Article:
AP News Radio
50-Year War on Drugs Imprisoned Millions of Black Americans
"Fifty years after president Nixon declared a war on drugs some are questioning whether anyone won the war mandatory minimum sentences were key weapon in the war on drugs but the war's toll wasn't even an Associated Press analysis of incarceration data found that between nineteen seventy in two thousand the incarceration rates for whites doubled but the rates for black and Latinos roughly triple anti drug policies were widely accepted or like get these drugs out of our community and Cassandra Frederik the executive director of the drug policy alliance says the heavy hand of law enforcement came without addiction prevention resources help us out with that ask for tanks Eugene Hey would senior is a truck driver and a former crack dealer they used to prior charges head to enhance me up to a mandatory license after fourteen years his sentence was commuted by president Obama a lot of people who they've locked up for drugs they have turned around and legalize those same exact drugs sadly this cycle of incarceration continues Hey what's only son was convicted of a federal murder charge in connection with a drug gang in Peoria Illinois Jennifer king Washington
The Breakfast Club
"drug policy alliance" Discussed on The Breakfast Club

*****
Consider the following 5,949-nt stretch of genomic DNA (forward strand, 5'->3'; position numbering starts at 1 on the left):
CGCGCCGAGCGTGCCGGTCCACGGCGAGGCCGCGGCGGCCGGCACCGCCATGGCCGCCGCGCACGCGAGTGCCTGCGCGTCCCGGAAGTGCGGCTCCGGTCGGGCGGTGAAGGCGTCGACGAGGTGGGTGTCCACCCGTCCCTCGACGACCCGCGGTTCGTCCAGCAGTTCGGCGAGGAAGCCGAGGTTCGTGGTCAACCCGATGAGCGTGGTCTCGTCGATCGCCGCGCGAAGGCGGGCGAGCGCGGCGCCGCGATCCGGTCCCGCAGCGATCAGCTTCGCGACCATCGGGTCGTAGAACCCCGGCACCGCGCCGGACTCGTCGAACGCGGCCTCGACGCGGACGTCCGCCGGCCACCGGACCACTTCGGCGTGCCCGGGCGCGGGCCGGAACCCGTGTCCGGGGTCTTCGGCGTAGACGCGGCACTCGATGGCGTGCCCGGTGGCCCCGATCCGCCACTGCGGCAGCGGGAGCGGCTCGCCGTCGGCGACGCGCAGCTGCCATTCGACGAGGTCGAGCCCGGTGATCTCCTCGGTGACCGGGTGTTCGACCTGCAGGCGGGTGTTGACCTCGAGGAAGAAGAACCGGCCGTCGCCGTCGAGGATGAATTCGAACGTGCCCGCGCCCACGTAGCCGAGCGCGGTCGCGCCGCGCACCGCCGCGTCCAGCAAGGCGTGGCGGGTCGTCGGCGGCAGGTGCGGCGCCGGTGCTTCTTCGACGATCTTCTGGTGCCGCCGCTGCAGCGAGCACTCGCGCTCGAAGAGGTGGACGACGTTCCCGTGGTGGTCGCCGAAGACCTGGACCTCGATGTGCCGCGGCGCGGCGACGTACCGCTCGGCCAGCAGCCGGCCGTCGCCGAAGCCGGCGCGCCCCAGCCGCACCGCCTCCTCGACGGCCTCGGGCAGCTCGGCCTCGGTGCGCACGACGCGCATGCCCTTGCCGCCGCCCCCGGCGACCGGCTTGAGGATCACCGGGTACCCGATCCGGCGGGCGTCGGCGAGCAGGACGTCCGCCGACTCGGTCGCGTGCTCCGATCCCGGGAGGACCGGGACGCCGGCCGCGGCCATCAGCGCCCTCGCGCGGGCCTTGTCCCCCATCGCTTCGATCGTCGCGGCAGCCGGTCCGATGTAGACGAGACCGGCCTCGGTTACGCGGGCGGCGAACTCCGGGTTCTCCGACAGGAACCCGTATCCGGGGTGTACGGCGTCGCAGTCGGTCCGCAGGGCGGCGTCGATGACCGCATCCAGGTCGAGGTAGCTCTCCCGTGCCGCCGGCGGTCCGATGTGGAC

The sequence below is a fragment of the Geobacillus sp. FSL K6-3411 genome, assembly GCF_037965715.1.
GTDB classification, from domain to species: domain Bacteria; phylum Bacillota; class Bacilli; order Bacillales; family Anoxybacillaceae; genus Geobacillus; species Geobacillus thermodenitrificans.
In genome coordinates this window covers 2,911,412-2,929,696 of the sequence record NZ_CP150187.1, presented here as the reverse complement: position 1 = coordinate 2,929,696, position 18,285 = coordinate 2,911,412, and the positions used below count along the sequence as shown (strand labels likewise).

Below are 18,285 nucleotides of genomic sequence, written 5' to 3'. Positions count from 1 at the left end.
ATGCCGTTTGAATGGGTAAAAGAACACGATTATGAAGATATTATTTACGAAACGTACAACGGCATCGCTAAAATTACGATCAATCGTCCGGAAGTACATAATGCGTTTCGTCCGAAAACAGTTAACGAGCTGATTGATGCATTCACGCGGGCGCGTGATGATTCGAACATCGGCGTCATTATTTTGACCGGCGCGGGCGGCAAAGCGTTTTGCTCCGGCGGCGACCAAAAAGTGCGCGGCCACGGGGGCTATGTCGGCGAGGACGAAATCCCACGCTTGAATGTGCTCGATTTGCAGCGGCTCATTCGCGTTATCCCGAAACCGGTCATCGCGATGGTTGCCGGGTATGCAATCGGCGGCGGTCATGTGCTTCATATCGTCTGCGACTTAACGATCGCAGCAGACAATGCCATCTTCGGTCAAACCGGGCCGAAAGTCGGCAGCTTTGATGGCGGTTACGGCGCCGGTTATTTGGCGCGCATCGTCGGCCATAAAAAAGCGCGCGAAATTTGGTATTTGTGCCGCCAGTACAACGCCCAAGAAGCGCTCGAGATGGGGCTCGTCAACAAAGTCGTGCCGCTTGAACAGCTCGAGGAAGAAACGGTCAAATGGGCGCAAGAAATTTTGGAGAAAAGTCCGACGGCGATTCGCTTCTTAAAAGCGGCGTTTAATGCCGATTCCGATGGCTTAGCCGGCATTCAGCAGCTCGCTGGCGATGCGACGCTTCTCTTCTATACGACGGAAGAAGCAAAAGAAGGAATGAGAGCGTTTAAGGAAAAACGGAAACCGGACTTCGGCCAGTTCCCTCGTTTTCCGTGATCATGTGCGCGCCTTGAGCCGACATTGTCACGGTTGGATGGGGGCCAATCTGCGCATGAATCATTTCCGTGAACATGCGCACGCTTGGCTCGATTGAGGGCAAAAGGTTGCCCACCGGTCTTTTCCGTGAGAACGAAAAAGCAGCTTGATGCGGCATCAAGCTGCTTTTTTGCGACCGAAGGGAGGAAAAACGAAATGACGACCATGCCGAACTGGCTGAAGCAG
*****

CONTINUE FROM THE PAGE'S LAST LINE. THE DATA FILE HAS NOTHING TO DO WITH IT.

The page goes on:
"You can't woman refund see. No email could decode. What's your cash out. Could deco we're going to make right now. Oh i want this k. E. e. d. e. k. After that's the cash was ray fine. How many people was it about eight years. I got in the receipt. We're gonna make sure envy refunds. You could okay do the. Dm the breakfast club. We'll make sure vega back to the second now because they only make sure you get that money. So don't worry about it joe money. Could you miss the flight with eighties. We how you how you even spa she got you have fifteen thousand people show up. You can't get back. Don't let him be played with you. Like i bought tickets for me my friends and my into hurts on everybody from where you coming atlanta if dj you don't pay atlanta atlanta no review envy. Don't pay you back you. Just make sure that his new name is. Dj scam off. Okay gotta give it back better. Could you let us know. Let me ask you questions charlemagne. yes late young lady out times a hard right now but if you to a game right and you'll fly gives cancel the nba. Give you back sticks. I didn't even hear what she got. What happened. I didn't hear watching. What was your refund. What was your refund palace refunds. There's no refunds. no there's no. It was used complaining about it. I'm just siding with her to the car show flight was kansas. She missed a flight. Yes what had happened to me. I bought tickets to the super bowl games. And i paid for. This is not the damn super bowl. I got cancelled. And i still have to pay to eat that. I had to eat that both. What would you say shoulder. You absolutely right. But i can't if you're going to get your mind off right anytime i can make spend money. We'll make him spend some goddamn money. Even if he's not even posted cindy give became two thousand dollars but they boxing candy. And you got it you got it. Envy don't okay. Forget that her flight got cancelled and it's her fault you pay them back journal rich person. I'm not. I'm not reached her. I'm slander the breakfast club now. Did he cost you some money. More how much we gotta go through it because this free see. Vip tickets says this is what the cauti-. oh yes. Dan m takes one hundred dollars a piece. I asked if she got the first thousand tickets. There were nine hundred ninety nine mix turn around and cough. Okay folks who got their money right but all tickets asi had got the package for the real estate seminar package. Shut up jobs are. That's not that's not a does not your fault is you're not. You're not entitled the pay. Her back yeah right. But i have emailed her back though. Envy got sixteen thousand emails a planning another costs so we we definitely reply to everybody. We haven't seen people we probably did. We probably somebody. Bobby said no. That's why she called. But anyway we got one way. Es let's talk about. richard sherman. You know he's been hit with five charges. We'll tell you what those are and what he had to say about it. And i guess a good time to tell you about my car show august fourteenth in atlantic city. It's a weekend so that way you won't miss your flight so you can come friday for the all white party saturday for the cau- show and sunday for the real estate seminar your favorite celebrity my flight right now number no refunds. Sammy 'cause from fabulous fifty cent french montana. Little who's evert and little. Kim and of course tons of others would love to see you there and rooms on up next. Is the breakfast club. Commodity the breakfast club. Hi i'm ethan. Nadelmann hosted a new podcast psychoactive founded the drug policy alliance which has been at the forefront of the effort to legalize marijuana and ended up broader war on drugs. But what's next. What's the future of drunks and psychoactive. I'll be talking with scientists and politicians celebrities and activists about all things drugs why do we have receptors in their brain. That fit molecules made by poppy plants. You know. I think ecstasy saved my marriage. Drugs are something. I recommend to long-term couples. We had to adopt this idea that there's this disease called alcoholism no matter how many drugs this particular person was selling. You shouldn't be able to kick someone's door down and then murdered them. Psychoactive is out. Now listen to psychoactive on the iheartradio app apple podcasts. Whoever you get your podcasts. Do i propose. Vote based off what we just heard in slanted breakfast club from could nico. Dj envy old. Could could three hundred sixty two dollars and forty cents. Could deka center tickets. She bought eight tickets for envy's cars showing now. She wants her money back because she missed her flight. I think tomorrow we do breakfast club court and asked the people if they think you should pay sites were cancelled and they couldn't make it. Does he have to refund. All of no there's no refunds and this is the thing if you go to if you bought tickets for anything concert rolling loud or you buy tickets to anything powerhouse or an nba game nfl game. Nhl game a major league baseball game in. You missed the flight. They don't fly cancelled or the flight is cancelled. They don't they. Don't give you your money back. A lot of times you can go to the airlines and the airlines will try to compensate. Those people aren't their best friend in their head. They don't wake up to that voice every morning. Wake up to the voice of the nba the nfl. You're their best friend in their head. You know what else do i was gonna say if somebody barrows something from you and never gives it back and then breaks it. Do they owe you money. Talk the headphones of mine. You're wearing right now. did you broke so you should. We found out when we have money. Because you can't be standing on his high moral ground must kid rock no. Let's do breakfast club. Okay personally. I want to get her money. 'cause i like when mvsa spend money. But i don't think you have to to. I want my money back talking about you. You got it then. We talk about shoot. That's right you got it. Stop worrying about it and you free. But you know wha- what we'll talk about it. The two thousand dollars we have other family can go so you better line up to call in the deka two in brooklyn cub court..